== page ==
• Beginner stock Investors should make sure their portfolio is diversified, which means to buy a range of stocks in different industry groups. This means do not buy only Banks or only buy Software companies.

As the beginner stock investor increases their knowledge and experience, further capital can be allocated progressively over time.

The number of stocks in the portfolio can be increased up to about 20 stocks. However, adding more than 20 stocks does little to increase diversification and has the disadvantage of increasing the amount of time taken to monitor a portfolio.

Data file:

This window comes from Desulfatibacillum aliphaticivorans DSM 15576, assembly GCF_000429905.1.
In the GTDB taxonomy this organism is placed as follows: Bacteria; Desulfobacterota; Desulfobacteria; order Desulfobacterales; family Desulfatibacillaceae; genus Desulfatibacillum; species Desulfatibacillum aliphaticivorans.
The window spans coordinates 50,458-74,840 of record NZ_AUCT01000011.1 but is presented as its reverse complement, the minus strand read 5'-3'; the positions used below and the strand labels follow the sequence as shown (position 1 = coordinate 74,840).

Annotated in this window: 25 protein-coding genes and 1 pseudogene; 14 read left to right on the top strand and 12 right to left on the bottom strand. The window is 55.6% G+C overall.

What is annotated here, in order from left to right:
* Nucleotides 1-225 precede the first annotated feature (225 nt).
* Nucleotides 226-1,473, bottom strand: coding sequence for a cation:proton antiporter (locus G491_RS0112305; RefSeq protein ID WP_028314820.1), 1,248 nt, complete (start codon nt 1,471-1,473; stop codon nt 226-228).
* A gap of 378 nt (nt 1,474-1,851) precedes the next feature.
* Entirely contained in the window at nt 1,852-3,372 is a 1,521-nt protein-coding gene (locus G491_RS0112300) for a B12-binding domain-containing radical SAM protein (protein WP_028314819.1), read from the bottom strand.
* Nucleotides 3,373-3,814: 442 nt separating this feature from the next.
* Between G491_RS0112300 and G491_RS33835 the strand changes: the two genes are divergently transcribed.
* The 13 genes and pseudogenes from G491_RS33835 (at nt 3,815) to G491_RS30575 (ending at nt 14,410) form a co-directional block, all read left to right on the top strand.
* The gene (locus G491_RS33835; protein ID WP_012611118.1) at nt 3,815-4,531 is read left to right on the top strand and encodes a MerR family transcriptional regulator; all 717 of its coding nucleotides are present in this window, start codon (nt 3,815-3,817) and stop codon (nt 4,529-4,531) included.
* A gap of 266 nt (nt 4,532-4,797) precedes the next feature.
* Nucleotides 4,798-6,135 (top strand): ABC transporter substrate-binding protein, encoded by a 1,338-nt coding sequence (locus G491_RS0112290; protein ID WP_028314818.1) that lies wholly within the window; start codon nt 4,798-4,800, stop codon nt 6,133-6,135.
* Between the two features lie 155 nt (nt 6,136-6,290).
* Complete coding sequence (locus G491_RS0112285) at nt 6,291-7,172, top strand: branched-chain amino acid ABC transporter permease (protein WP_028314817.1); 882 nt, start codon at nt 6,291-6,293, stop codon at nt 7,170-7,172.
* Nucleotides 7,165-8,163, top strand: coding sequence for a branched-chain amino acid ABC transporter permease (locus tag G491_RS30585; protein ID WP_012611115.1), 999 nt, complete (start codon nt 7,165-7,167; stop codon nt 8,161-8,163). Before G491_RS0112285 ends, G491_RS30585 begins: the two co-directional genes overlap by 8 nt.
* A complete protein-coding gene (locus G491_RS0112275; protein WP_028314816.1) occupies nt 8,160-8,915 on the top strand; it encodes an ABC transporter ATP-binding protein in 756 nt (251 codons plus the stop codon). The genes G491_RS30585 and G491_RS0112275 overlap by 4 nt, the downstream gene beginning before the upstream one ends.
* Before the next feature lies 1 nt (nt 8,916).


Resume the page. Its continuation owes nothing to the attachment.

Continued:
The exception is a portfolio that largely consists of buy and hold stocks as the on going monitoring is minimal since in this case the stocks are generally never sold.

Including Funds in a Portfolio

The beginner stock investor does not need to restrict their portfolio to only buying stocks.

Funds such as mutual funds, closed-end funds or Exchange Traded Funds (ETFs) can be included in the beginner stock investor's portfolio in exactly the same manor as buying stocks directly.

In fact, a beginner stock investor's portfolio could consist of a couple of mutual funds, a couple of closed-end funds and a couple of ETFs and some stocks.

Utilizing funds in a portfolio is a particular good strategy if the beginner stock investor's capital is limited.

Stock Investing Part 2 - dollar cost averaging; Picture of money made by stock investor using dollar cost averaging depicted by stacks of gold coins increasing in size.

Dollar

Cost

Averaging